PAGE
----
Harrell Hill Farm Family See Seven Children Graduate from College

Mrs. Arizona Byrd Harrell with college diplomas earned by her seven children.

Despite numerous hardships, residents of the Toe River Valley have long placed great value on education; this is exemplified by a family from Mitchell County’s Harrell Hill community.  “The life-long goal of Mr. and Mrs. Luther Harrell was to put their seven children through college,” according to a 6/14/1959 article in the Asheville Citizen-Times.  The youngest of the couple’s 7 children, Carol, had recently graduated from Appalachian State.

Luther B. Harrell (1890-1957) was the son of Aden and Anna Byrd Harrell.  In 1913 he married his childhood sweetheart Arizona Byrd (1898-1976), daughter of Kimsey and Eliza Hughes Byrd.  The article referred to her only as Mrs. Luther Harrell, as was common mid-20th century, never by her given name.

Both Luther and Arizona completed high school.  Luther attended the Stanley McCormick Academy in Burnsville at age 19, and then spent 2 years at Berea College, working in the school dairy, where he conceived his love for dairying.  Arizona went to school in Harrell Hill and then attended Bowman Academy and the summer teaching Institute there.  An undated article (likely Spring/Summer 1948) by Arthelia “Tillie” Brooks described how young Arizona was inspired by Professor R.T. Teague, who taught at Bowman Academy.

The Harrells owned about 75 acres of land on Byrd Road in Harrell Hill, with some 25 acres under cultivation and the rest in pasturage and woodland.  Parts of the house they lived in had been built by Luther’s great grandparents, James and Mary Ingram Harrell, born about 1795 and 1796.  While Luther had kept flocks of sheep on the land, by 1959 the farm’s chief income was primarily from dairy cattle.  He also cultivated alfalfa and tobacco.

Their children who grew to adulthood were Helen Bryant (1914-1997), A.D. Harrell (1916-2012), Mildred Smith (1918-1969), Bruce Harrell (1923-2013), Edna Ham (1926-2017), Juanita Harbour (born 1933), and Carol Harrell (1936-2015.)  Luther and Arizona saw each of them finish high school, and then move on to post-secondary education.  Arizona Harrell told the reporter in 1959 that she had never given “a second thought” that her children would go on to college.

Although given a choice of what college to attend, all the children “yielded to Mrs. Harrell’s persuasion to attend Appalachian State Teachers College,” as ASU was then called, and each sibling graduated with a degree in education.  Appalachian was the preferred option because it was “not far away and they would have a better opportunity to come home on holidays.”  Mrs. Harrell also admired Dr. B.B. Dougherty, who with his brother D.D. Dougherty began Appalachian Training School in Boone.   Dr. Dougherty was not only a source of encouragement for the Harrell children, he also saw they had financial assistance “when crops failed and there wasn’t enough money to meet college expenses.”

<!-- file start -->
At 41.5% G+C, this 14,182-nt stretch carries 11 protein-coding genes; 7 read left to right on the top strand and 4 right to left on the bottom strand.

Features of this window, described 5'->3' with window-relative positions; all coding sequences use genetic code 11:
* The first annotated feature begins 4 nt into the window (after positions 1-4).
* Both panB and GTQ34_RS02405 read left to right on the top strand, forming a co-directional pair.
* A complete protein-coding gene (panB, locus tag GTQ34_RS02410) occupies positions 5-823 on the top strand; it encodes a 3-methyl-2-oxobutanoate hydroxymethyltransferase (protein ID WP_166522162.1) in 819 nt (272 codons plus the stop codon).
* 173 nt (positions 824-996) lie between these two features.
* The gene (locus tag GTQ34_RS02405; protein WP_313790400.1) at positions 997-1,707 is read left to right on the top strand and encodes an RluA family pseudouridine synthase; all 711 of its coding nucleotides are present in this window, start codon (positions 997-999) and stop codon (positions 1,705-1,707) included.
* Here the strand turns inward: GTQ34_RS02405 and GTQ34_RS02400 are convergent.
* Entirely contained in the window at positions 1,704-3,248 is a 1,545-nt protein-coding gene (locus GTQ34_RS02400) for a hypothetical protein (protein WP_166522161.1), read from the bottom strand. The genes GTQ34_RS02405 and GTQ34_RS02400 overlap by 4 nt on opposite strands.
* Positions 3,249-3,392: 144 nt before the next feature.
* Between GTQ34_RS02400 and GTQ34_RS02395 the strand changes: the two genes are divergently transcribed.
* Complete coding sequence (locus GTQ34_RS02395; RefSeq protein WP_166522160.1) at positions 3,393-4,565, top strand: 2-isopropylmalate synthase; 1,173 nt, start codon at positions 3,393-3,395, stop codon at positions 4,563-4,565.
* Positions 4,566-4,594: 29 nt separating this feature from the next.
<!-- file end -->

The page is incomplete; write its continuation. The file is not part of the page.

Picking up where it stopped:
“It takes people with a purpose to send seven children to college with the income from a mountain farm,” wrote Tillie Brooks, but each of those children was accustomed to hard work growing up in a “modest but industrious farm family” and helped to support themselves during their college years.  They had also been raised in the church, the family being members of the Pleasant Grove Church of the Brethren near their farm.  “My husband and I agreed that we would rather our children had good character than anything else,” Mrs. Harrell proclaimed.   She and her husband are buried in the church cemetery.

All the Harrell children spent at least part of their careers in education.  At the time of the article, 1959, Helen taught in Tipton Hill and Bruce in Bakersville, Mildred and Edna in Ashe County, NC, Juanita in Moore County, NC, and Carol in Lee County, NC.  A.D. taught and coached at Tipton Hill High School before he took up dairy farming full time after his father’s death.

Arizona Byrd Harrell, mother of seven college graduates, had spent many long hours, “planting tobacco, tending corn, shocking hay, tying oats, and helping her husband mind sheep or the dairy herd.”  Despite the hard work and the financial burden, she stated she had just one regret as she saw Carol graduate in 1959, marking 36 years since her oldest, Helen, had entered first grade.  She was sorry only that she didn’t “have another child to send.”  In fact, she said she planned to choose a child at the orphanage in Banner Elk and help him or her finish school and go on to college.


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